AUSTRALIAN lamb and wool producers selling cast for age ewes and wethers are reaping the benefits of a new appreciation of mutton by home-bound North American consumers.
COVID-19 has disrupted global food supply chains and limited food service sales, but it has taken mutton to the masses via US retail, with flow-on demand for Australian sheep supporting a jump in exports and recent saleyard prices.
Mutton sheep prices increased in some saleyards by up to $20-$30/head earlier this week as export competition intensified. After Thursday’s saleyard sales, the Eastern States Daily Indicator for mutton was up 5c/kg, a rise of 24c/kg week-on-week.
Meat & Livestock Australia’s industry insights & strategy manager Scott Cameron said total Australian sheep meat imports into North America (including Canada and Mexico) in October totalled 9347 tonnes, up 18 percent year-on-year. Of that lamb made up 6096 tonnes, a year-on-year fall of 8pc for the month and mutton 3251 tonnes, a 152pc year-on-year increase.
Thomas Elder Markets analyst Matt Dalgleish said China was still Australia’s biggest mutton market followed by the United States, where exports had been growing since earlier this year.
But Mr Dalgleish said there had been declining domestic supplies of lamb and mutton in the US due to the size of the flock and lower slaughter numbers.
“But there has also been a bit of a change in the demand dynamic there, with an increased appetite in the Hispanic and Caribbean communities, but also increased Middle Eastern and sub-continental Indian population with the next generation coming through eating more mutton and goat.
“It’s a bit of a combination of diminishing domestic supplies and a bit of an increase in the demand equation in that ethnic market.”
Mr Dalgleish said he is hearing that lamb is becoming a hit with the US hipsters.
“It (lamb) has got that extra environmental credentials around it as well, compared to cattle.
“There is loads of upside potential for sheep meat into the US,” he said.
“If you look at it historically, in terms of their overall protein consumption there, lamb hardly features at all, I think it’s less than one percent of their meat consumption is lamb, compared to beef, pork and chicken.
“So I think the potential for growth there is huge, but the biggest issue is getting it away from the food service side and more into people buying it to consumer in the home,” Mr Dalgleish said.
“That’s where I think mutton is making inroads as well and particularly in that ethnic space where there is already some familiarity around the style of cooking.”
Mr Dalgleish said the level of US demand for Australian mutton was very uncharacteristic seasonally and had certainly supported saleyard sheep prices.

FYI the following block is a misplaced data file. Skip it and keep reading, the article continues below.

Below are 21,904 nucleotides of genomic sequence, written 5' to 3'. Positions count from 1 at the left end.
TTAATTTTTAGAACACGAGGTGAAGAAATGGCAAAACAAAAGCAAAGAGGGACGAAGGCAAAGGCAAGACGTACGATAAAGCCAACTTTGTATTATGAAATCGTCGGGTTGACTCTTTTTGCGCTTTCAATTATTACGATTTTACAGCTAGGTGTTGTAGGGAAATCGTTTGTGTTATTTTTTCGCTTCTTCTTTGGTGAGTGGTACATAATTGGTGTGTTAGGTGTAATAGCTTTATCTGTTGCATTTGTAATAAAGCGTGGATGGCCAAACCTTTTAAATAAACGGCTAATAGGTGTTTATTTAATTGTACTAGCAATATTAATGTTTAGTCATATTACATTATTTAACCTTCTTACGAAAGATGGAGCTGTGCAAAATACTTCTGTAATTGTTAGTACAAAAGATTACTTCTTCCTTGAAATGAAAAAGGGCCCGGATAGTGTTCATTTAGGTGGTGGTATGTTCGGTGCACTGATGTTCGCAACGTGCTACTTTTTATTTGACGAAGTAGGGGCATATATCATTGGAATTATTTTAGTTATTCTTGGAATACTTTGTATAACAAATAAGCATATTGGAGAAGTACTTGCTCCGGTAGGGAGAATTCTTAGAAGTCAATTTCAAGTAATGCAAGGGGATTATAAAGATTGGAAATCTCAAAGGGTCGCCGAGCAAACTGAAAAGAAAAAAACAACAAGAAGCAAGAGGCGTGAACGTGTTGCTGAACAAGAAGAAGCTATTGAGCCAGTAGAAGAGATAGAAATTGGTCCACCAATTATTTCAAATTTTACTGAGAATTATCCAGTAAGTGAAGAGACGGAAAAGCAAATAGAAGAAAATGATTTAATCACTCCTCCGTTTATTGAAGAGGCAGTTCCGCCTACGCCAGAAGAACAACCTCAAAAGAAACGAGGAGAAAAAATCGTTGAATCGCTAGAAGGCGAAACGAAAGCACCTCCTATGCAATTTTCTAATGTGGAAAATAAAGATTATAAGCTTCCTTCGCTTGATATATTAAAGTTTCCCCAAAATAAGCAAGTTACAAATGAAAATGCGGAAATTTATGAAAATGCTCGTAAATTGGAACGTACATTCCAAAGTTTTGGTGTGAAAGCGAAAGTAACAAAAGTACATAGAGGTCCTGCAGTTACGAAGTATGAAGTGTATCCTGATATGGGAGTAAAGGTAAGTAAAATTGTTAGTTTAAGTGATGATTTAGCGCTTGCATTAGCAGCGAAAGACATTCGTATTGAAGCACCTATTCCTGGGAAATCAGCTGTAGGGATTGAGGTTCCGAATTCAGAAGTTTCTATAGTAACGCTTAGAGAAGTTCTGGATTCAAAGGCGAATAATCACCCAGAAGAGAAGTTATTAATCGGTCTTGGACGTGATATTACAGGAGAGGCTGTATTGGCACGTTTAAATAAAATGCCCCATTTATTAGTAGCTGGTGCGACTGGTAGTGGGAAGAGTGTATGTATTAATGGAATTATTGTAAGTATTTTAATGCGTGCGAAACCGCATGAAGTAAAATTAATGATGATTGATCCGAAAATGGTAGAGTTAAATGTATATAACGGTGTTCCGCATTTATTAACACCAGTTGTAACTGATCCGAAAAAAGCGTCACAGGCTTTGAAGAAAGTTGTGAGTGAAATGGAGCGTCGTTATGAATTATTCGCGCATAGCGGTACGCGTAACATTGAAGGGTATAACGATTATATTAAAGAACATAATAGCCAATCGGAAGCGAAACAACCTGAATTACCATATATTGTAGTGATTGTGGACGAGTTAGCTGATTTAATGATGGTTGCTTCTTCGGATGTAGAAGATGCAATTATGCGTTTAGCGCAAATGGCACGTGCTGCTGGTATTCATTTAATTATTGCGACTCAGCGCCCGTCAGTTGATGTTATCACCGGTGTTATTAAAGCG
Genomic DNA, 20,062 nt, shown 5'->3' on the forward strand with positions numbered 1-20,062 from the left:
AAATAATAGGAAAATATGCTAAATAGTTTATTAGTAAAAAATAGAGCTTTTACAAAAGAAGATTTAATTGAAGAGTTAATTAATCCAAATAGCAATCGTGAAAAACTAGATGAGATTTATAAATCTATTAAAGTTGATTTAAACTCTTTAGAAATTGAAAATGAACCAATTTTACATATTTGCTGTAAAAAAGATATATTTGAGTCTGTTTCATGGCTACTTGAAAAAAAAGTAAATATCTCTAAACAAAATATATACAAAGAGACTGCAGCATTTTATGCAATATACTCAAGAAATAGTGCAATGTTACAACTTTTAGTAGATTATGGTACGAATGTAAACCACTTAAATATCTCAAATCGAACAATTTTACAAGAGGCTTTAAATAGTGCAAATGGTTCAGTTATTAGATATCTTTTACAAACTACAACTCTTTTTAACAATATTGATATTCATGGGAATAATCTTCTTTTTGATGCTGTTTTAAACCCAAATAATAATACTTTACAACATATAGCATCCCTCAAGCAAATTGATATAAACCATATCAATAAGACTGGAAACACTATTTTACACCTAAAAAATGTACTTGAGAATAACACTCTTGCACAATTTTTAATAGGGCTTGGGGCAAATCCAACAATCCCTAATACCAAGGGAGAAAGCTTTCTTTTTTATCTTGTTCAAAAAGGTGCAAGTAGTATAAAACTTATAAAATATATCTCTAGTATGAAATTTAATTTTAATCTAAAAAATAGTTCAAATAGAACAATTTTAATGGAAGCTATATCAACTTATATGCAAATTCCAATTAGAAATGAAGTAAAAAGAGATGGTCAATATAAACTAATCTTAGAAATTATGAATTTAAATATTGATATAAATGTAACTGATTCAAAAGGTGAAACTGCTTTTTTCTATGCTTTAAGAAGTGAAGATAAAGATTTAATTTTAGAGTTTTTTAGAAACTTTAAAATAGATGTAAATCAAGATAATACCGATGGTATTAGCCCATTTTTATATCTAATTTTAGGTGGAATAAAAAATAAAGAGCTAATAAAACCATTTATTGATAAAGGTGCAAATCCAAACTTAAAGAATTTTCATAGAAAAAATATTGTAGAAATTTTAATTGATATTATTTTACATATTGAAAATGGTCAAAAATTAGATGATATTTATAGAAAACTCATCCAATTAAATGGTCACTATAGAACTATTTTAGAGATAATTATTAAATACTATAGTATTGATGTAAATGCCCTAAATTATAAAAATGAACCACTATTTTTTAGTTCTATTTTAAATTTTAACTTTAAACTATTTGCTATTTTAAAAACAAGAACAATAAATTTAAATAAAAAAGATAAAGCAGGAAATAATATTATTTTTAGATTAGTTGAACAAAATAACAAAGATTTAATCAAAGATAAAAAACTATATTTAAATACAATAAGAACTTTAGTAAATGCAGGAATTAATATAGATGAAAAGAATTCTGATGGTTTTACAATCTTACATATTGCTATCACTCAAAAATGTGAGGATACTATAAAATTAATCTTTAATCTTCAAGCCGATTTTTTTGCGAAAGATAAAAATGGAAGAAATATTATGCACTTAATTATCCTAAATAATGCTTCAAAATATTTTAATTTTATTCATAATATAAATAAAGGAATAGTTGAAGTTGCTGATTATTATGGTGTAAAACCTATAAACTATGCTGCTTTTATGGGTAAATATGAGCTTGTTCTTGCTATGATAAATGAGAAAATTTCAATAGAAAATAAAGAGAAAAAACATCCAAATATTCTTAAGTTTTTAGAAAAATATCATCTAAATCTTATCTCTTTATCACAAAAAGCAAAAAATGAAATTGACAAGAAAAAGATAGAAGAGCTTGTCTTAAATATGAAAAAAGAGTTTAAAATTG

“The US tends to have a preference for the heavier sheep, compared to the lighter types that go to the Middle East.”
Mr Dalgleish said for the season thus far Australian mutton exports to the US are running 44pc above the average trend.
New interest in mutton post-Covid
Mr Cameron said mutton still made the smaller portion of the two sheep meat products, but there was a couple of human drivers which might indicate a longer term trend and continued interest.
He said there wasn’t much consumer differentiation between mutton and lamb in the United States, especially at retail, but there was new interest in mutton.
“Post-Covid we are actually seeing some new consumers who haven’t previously tried mutton were introduced to it at retail as the food service channel was closed.
“Priority to Covid-19 the majority of mutton and lamb was consumed in food service channels, in restaurants etc, and very little at home,” he said.
With eating out options limited, Mr Cameron said the use of sheep meat in US homes has increased.
“And what we do know is that prior to Covid, a significant pain point for lamb and mutton consumption amongst the US consumers was that they didn’t really know how to cook or prepare.
“During the pandemic, more consumers learnt how to cook at home and discovered how easy it is to cook, which actually led to repeat purchase in retail, and now consumers are more comfortable with preparation at home.”
He said MLA didn’t have any data on whether US retail consumers have opted for mutton over lamb because of price.
Mr Cameron Australian lamb and mutton has dominated the US sheep meat import market by volume due to its high quality and consistency of all-year-round supply, and the US has recently had domestic sheep meat supply issues.
“This has meant that Australian lamb and mutton has been a focus for retail and for food service as it has opened up.”
Mr Cameron said MLA has conducted marketing at the US retail level informing consumers on sheep meat cooking and recipe ideas.
“We’ve also had a big online campaign as well to do that.”
Mr Cameron said in food service lamb and mutton uptake in the US is becoming less specific to high-end restaurants.
“It is becoming more available across broader sectors within food service.
“Whereas traditionally lamb was previously consumed in fine dining such as racks or middle cuts, there has now been an increasing presence of lamb at fast service or casual dining and quick service restaurants, with formats such as lamb burgers or meat balls.
Mr Cameron said there had also been an expansion of mutton and lamb use into on-trend cuisines, such as Mediterranean and North African.
“Lamb is really well suited to those and a number of large casual chain restaurants have actually made these new lamb menu items available.”
He said mutton has been riding on the coat-tails of lamb in these sectors.
Mr Cameron said previously supply of Australian sheep meat product was cyclical and based around filling in around the times when US domestic product was unavailable.
“Because of this change in consumer behaviour there are indications that there is long-term potential in more sustained growth than in the pre-Covid period.”